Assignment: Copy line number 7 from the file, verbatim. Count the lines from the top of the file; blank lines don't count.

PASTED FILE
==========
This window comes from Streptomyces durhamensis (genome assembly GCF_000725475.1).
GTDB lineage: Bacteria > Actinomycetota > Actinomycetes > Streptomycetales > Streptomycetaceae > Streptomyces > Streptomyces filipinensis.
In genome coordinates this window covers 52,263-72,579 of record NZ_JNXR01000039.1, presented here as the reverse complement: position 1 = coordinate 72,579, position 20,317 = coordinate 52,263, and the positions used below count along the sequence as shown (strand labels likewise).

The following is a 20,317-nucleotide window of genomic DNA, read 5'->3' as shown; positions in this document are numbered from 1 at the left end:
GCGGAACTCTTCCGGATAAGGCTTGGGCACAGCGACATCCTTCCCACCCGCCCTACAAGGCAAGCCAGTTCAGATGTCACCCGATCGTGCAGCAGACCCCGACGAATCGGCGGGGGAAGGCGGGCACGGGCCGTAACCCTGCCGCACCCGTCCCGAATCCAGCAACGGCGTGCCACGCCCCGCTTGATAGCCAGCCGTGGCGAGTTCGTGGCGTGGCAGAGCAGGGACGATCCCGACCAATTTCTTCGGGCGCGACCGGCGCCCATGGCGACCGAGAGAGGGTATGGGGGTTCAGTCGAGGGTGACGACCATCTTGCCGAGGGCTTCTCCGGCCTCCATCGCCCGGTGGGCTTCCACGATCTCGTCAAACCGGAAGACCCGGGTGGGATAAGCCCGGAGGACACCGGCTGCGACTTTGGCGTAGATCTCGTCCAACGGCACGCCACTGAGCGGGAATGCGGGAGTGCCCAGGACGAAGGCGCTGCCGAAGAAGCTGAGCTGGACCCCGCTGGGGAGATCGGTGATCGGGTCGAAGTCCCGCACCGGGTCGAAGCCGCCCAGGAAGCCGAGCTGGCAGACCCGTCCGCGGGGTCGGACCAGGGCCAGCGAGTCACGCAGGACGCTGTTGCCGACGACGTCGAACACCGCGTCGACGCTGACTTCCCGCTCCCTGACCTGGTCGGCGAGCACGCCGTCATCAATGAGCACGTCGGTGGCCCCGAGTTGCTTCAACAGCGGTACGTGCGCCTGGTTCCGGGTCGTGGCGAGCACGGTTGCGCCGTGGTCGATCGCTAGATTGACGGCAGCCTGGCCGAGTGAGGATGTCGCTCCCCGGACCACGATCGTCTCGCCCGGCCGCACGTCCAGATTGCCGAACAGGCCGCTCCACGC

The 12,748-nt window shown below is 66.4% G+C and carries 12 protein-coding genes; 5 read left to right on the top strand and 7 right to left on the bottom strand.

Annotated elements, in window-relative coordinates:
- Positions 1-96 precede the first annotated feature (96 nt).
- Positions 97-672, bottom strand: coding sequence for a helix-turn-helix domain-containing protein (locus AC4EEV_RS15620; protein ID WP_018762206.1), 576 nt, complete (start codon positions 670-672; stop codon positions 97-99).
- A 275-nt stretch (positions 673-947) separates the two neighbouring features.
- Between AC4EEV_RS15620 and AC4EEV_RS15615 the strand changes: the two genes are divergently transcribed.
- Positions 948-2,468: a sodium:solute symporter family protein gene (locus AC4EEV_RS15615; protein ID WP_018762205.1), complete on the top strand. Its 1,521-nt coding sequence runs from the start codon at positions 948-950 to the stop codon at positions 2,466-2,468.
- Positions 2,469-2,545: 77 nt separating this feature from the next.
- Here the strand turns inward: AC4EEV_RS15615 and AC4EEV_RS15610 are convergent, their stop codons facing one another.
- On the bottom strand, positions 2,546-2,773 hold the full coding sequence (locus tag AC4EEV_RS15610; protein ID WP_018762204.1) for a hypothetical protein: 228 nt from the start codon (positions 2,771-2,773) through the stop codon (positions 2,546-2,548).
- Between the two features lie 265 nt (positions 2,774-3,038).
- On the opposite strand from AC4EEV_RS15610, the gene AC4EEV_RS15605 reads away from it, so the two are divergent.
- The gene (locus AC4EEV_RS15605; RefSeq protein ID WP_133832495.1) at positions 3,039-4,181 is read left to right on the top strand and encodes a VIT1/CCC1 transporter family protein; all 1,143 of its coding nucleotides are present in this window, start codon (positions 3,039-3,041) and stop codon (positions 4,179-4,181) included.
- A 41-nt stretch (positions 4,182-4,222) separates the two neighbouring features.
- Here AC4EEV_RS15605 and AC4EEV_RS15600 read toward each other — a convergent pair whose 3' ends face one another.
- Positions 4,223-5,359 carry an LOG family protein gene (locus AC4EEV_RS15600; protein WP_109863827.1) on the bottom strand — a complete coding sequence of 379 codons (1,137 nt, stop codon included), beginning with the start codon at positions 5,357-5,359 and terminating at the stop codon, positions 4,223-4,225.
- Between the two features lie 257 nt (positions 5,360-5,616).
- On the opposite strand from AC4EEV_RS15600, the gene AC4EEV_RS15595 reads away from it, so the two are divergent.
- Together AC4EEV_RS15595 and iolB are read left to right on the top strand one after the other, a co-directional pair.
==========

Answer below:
Annotated elements, in window-relative coordinates: